Political briefing focuses on low-income North Carolinians - WECT TV6-WECT.com:News, weather & sports Wilmington, NC

Political briefing focuses on low-income North Carolinians

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More than 1.7 million North Carolinains are in poverty, including 15 percent of people in New Hanover, according to information from the Budget & Tax Center. More than 1.7 million North Carolinains are in poverty, including 15 percent of people in New Hanover, according to information from the Budget & Tax Center.

WILMINGTON, NC (WECT) – While the economy is growing, state and federal policies are holding back low-income North Carolinians, representatives from the United Way and the N.C. Budget & Tax Center told attendees at a legislative briefing at UNCW Friday.

The event in Wilmington was part of a series of presentations the two non-profit groups are holding across the state. 

"Federal policy and state policy has the potential to create opportunity, to address hardship in our communities, and in turn to grow the economy in a stronger fashion for the future," said Alexandra Sirota, director of the Budget & Tax Center.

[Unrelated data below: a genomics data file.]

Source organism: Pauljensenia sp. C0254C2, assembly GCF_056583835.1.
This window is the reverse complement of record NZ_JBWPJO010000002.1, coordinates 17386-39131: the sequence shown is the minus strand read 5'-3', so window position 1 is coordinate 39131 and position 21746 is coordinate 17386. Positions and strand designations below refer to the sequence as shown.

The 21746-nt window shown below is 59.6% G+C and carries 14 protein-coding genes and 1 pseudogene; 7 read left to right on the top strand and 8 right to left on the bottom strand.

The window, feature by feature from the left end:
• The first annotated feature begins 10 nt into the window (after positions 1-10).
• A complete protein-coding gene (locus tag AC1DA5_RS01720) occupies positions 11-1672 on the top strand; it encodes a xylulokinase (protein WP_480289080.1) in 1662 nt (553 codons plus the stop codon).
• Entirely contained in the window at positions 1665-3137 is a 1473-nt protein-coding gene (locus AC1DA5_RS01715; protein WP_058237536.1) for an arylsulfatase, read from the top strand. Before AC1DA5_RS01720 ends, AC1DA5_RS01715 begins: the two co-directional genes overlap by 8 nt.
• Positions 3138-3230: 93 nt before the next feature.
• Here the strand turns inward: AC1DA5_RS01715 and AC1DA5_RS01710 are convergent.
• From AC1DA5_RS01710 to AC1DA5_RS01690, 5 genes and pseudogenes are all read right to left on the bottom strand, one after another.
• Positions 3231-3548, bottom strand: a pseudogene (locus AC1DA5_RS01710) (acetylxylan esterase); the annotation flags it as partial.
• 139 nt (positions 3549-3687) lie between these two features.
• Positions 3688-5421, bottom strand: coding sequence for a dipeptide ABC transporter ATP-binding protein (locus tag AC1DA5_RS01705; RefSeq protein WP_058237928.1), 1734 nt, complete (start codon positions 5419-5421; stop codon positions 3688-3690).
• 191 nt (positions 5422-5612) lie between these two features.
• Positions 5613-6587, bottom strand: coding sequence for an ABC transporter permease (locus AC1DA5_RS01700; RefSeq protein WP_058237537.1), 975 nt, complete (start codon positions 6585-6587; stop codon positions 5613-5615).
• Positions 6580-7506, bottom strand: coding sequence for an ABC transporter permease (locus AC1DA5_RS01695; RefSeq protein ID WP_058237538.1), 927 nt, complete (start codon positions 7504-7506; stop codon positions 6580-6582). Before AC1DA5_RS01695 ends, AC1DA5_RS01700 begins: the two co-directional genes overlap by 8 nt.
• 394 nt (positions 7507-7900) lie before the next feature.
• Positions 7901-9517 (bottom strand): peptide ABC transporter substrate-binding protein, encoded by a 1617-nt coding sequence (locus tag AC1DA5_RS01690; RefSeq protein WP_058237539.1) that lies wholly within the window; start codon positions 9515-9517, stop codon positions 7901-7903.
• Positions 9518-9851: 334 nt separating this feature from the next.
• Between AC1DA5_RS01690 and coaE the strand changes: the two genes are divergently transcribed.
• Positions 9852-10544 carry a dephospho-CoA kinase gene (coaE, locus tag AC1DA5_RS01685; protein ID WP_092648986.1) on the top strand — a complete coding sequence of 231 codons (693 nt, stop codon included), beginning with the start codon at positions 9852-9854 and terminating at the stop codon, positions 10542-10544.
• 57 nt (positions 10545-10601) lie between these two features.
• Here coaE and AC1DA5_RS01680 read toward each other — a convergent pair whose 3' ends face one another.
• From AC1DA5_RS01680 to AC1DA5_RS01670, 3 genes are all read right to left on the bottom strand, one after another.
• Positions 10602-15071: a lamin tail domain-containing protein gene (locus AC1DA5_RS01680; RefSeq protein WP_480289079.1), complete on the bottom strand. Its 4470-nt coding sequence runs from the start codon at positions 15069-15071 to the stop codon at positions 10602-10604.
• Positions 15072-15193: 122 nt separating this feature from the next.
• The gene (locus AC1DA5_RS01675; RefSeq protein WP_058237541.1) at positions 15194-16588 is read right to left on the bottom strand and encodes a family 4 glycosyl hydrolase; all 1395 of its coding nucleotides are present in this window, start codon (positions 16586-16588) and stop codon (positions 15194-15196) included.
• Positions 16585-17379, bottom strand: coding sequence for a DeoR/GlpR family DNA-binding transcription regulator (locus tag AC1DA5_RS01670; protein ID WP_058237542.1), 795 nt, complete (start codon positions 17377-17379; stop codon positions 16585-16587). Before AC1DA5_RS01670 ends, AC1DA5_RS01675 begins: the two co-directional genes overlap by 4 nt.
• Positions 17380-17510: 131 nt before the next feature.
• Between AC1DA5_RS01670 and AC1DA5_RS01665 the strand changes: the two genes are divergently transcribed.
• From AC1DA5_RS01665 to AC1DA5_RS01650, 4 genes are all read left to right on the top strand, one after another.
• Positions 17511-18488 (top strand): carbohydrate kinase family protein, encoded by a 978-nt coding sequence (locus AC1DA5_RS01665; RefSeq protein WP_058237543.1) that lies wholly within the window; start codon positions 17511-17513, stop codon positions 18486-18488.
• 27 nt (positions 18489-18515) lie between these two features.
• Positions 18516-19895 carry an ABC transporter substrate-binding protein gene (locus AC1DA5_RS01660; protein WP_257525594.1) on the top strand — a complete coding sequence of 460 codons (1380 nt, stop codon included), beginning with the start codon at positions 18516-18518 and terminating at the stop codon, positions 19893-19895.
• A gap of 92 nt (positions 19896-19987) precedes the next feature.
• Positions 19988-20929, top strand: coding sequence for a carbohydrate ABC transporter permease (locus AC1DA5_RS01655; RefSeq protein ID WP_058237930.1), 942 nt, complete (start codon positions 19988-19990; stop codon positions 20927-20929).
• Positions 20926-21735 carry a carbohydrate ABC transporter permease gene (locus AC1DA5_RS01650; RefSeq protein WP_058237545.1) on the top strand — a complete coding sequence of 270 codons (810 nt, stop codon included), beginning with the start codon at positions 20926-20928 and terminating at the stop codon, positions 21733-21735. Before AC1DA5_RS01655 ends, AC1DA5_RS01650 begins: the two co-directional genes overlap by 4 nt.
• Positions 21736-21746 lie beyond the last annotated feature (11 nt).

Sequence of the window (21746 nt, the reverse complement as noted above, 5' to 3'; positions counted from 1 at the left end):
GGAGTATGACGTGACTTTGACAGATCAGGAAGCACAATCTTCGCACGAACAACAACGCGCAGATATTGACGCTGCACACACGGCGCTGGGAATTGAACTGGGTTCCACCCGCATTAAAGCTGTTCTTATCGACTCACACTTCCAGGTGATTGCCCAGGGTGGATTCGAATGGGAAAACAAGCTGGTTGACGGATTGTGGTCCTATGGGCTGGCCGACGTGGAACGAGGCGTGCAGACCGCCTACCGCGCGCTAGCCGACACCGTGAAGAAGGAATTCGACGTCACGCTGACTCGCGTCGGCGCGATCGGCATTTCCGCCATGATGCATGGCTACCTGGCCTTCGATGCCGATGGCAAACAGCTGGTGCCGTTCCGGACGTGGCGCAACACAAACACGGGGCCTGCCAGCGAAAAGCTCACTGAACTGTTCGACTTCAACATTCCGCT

She explained that low-income families are being hurt by the elimination of the Earned Income Tax Credit and federal unemployment benefits along with a reduction in food stamps.  

More than 1.7 million North Carolinians are in poverty, including 15 percent of people in New Hanover, according to information from the Budget & Tax Center.  

Sirota expressed optimism that lawmakers will provide more support to public education when they return to Raleigh next year.  

Jill Cox, government relations and communication director with United Way of N.C., echoed the need for more public education funding, noting that it takes 16 years for a teacher in the state to make a base salary of $40,000. 

"It's going to take both public and private investments to really bring North Carolina back to the place where it once was," she said. 

Cox said it's important that United Way be engaged in public policy because the non-profit is able to see the direct impact of policy changes on the lives of individuals.  

"Sometimes if you can make a minimal investment in changing a policy for the better, you can make a long-term investment in changing a community for the better," she said. 

Click here to view slides presented at the briefing. 

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